The hottest laser polarization detection shows the

  • Detail

On June 20, engineers at the Massachusetts Institute of Technology (MIT) announced the development of a new laser polarization detection technology, which can not only determine the location of space debris, but also analyze its composition

on earth's space orbit, hundreds of millions of space debris rotate at high speed, posing a great threat to spacecraft and satellites. At present, NASA (NAS "polyurethane is a good thing a) and the Department of defense are using land-based telescopes and lidars It tracks 17000 pieces of debris, but this system can only determine the location of the target. Researchers pointed out that the new technology and the cooperation of this expertise and products can analyze what constitutes a piece of debris, which helps to determine its mass, momentum and possible destructive power

this technology uses laser to detect the polarization effect of materials on light. Michael Pascoe of MIT Aerospace Department said that the polarization mode of reflected light of paint is obviously different from that of metal aluminum, so identifying the polarization characteristics is a reliable method to identify space debris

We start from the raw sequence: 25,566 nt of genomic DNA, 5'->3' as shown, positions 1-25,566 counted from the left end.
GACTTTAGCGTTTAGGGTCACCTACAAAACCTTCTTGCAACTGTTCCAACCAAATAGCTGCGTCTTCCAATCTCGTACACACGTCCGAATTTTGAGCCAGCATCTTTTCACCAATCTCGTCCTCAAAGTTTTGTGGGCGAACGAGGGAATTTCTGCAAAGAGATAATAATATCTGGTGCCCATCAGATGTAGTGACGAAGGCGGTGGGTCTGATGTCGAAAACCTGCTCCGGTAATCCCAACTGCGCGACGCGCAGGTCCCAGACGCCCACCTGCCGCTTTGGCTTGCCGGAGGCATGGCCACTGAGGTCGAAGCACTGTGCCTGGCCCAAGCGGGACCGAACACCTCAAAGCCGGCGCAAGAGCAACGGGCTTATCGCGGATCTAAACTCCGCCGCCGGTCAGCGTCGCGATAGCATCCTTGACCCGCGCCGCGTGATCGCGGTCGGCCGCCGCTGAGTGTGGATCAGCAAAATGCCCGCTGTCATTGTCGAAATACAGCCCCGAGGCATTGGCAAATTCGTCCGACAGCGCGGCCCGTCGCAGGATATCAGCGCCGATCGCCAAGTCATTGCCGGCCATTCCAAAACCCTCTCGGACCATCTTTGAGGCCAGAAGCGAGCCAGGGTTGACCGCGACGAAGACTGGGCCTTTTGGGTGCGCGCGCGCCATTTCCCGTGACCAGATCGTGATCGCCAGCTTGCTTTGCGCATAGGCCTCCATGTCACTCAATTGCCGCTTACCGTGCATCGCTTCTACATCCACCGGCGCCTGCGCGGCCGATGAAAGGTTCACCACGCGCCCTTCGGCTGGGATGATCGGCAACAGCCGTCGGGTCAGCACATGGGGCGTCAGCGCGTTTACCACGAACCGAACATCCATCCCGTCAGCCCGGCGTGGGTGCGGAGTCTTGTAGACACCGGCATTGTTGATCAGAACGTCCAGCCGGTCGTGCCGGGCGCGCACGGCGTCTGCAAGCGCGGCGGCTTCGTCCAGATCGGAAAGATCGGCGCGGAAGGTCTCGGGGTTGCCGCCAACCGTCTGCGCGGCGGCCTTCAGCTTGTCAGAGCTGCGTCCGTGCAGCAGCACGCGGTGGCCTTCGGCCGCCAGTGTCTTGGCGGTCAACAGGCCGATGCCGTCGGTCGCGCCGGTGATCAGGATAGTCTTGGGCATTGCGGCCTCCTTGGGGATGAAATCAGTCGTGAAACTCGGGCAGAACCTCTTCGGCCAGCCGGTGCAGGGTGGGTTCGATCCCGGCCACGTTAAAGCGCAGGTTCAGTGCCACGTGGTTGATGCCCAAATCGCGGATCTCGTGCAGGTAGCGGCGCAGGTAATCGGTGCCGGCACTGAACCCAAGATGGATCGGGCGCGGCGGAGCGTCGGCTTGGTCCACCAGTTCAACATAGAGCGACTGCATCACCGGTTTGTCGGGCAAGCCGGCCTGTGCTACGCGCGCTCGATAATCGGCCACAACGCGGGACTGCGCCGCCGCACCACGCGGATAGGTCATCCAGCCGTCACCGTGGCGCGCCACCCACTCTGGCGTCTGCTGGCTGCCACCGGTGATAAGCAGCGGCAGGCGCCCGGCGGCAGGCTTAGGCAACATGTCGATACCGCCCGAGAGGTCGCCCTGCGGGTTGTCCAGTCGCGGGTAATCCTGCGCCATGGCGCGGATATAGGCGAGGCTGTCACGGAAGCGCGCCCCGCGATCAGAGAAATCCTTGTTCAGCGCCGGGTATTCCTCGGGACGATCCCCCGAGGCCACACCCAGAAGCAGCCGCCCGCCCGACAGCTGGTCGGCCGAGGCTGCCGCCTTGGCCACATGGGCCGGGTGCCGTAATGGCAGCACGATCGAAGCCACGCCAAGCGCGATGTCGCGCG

to test this theory, researchers designed a laser polarimeter to detect the angle of reflected light. The laser wavelength used is 1064 nm, which is similar to ladars laser. Six materials commonly used in satellites are selected: white, black paint, aluminum and titanium, as well as two membrane materials polyimide and Teflon (polytetrafluoroethylene) to protect satellites. Polarization filters and silicon detectors are used to detect the polarization state of their reflected light. They identified 16 main a-polarization states of the total area of the friction surface of the test piece, and corresponding these state characteristics to different materials. The polarization characteristics of each material are unique enough to distinguish it from the other five once it has the adverse effect of electrocution

Pascal believes that other aerospace materials, such as protective films, composite antennas, solar cells, circuit boards, etc., may also have their own polarization effects. He hopes to build a database containing the polarization characteristics of various materials with a laser polarimeter, install a filter on the existing land-based ladars, and then directly detect the polarization state of the space debris. By comparing with the data in the feature database, the composition of the debris can be determined

Copyright © 2011 JIN SHI